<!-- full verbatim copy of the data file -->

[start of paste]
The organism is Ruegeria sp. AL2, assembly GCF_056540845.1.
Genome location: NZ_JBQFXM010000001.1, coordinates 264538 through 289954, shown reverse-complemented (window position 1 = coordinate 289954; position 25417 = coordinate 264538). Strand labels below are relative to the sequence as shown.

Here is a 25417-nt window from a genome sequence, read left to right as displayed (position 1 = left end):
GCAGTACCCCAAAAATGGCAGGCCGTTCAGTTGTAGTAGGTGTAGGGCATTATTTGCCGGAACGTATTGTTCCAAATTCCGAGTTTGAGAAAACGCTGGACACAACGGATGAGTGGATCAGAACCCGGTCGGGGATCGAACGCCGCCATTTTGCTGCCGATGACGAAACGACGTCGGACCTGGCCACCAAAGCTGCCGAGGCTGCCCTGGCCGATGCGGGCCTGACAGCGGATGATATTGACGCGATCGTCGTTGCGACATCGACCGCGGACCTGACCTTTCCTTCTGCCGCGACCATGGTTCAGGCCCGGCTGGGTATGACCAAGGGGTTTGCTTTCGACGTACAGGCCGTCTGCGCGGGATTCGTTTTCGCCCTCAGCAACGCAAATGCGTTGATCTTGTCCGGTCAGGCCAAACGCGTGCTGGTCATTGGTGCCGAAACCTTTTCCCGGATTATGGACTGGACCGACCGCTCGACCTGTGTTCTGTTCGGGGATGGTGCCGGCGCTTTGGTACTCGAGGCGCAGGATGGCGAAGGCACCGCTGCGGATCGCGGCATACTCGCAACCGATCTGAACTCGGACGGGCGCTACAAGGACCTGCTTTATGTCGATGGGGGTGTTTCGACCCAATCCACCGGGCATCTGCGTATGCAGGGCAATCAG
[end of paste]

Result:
The organism is Ruegeria sp. AL2, assembly GCF_056540845.1.
Genome location: NZ_JBQFXM010000001.1, coordinates 264538 through 289954, shown reverse-complemented (window position 1 = coordinate 289954; position 25417 = coordinate 264538). Strand labels below are relative to the sequence as shown.

Here is a 25417-nt window from a genome sequence, read left to right as displayed (position 1 = left end):
GCAGTACCCCAAAAATGGCAGGCCGTTCAGTTGTAGTAGGTGTAGGGCATTATTTGCCGGAACGTATTGTTCCAAATTCCGAGTTTGAGAAAACGCTGGACACAACGGATGAGTGGATCAGAACCCGGTCGGGGATCGAACGCCGCCATTTTGCTGCCGATGACGAAACGACGTCGGACCTGGCCACCAAAGCTGCCGAGGCTGCCCTGGCCGATGCGGGCCTGACAGCGGATGATATTGACGCGATCGTCGTTGCGACATCGACCGCGGACCTGACCTTTCCTTCTGCCGCGACCATGGTTCAGGCCCGGCTGGGTATGACCAAGGGGTTTGCTTTCGACGTACAGGCCGTCTGCGCGGGATTCGTTTTCGCCCTCAGCAACGCAAATGCGTTGATCTTGTCCGGTCAGGCCAAACGCGTGCTGGTCATTGGTGCCGAAACCTTTTCCCGGATTATGGACTGGACCGACCGCTCGACCTGTGTTCTGTTCGGGGATGGTGCCGGCGCTTTGGTACTCGAGGCGCAGGATGGCGAAGGCACCGCTGCGGATCGCGGCATACTCGCAACCGATCTGAACTCGGACGGGCGCTACAAGGACCTGCTTTATGTCGATGGGGGTGTTTCGACCCAATCCACCGGGCATCTGCGTATGCAGGGCAATCAG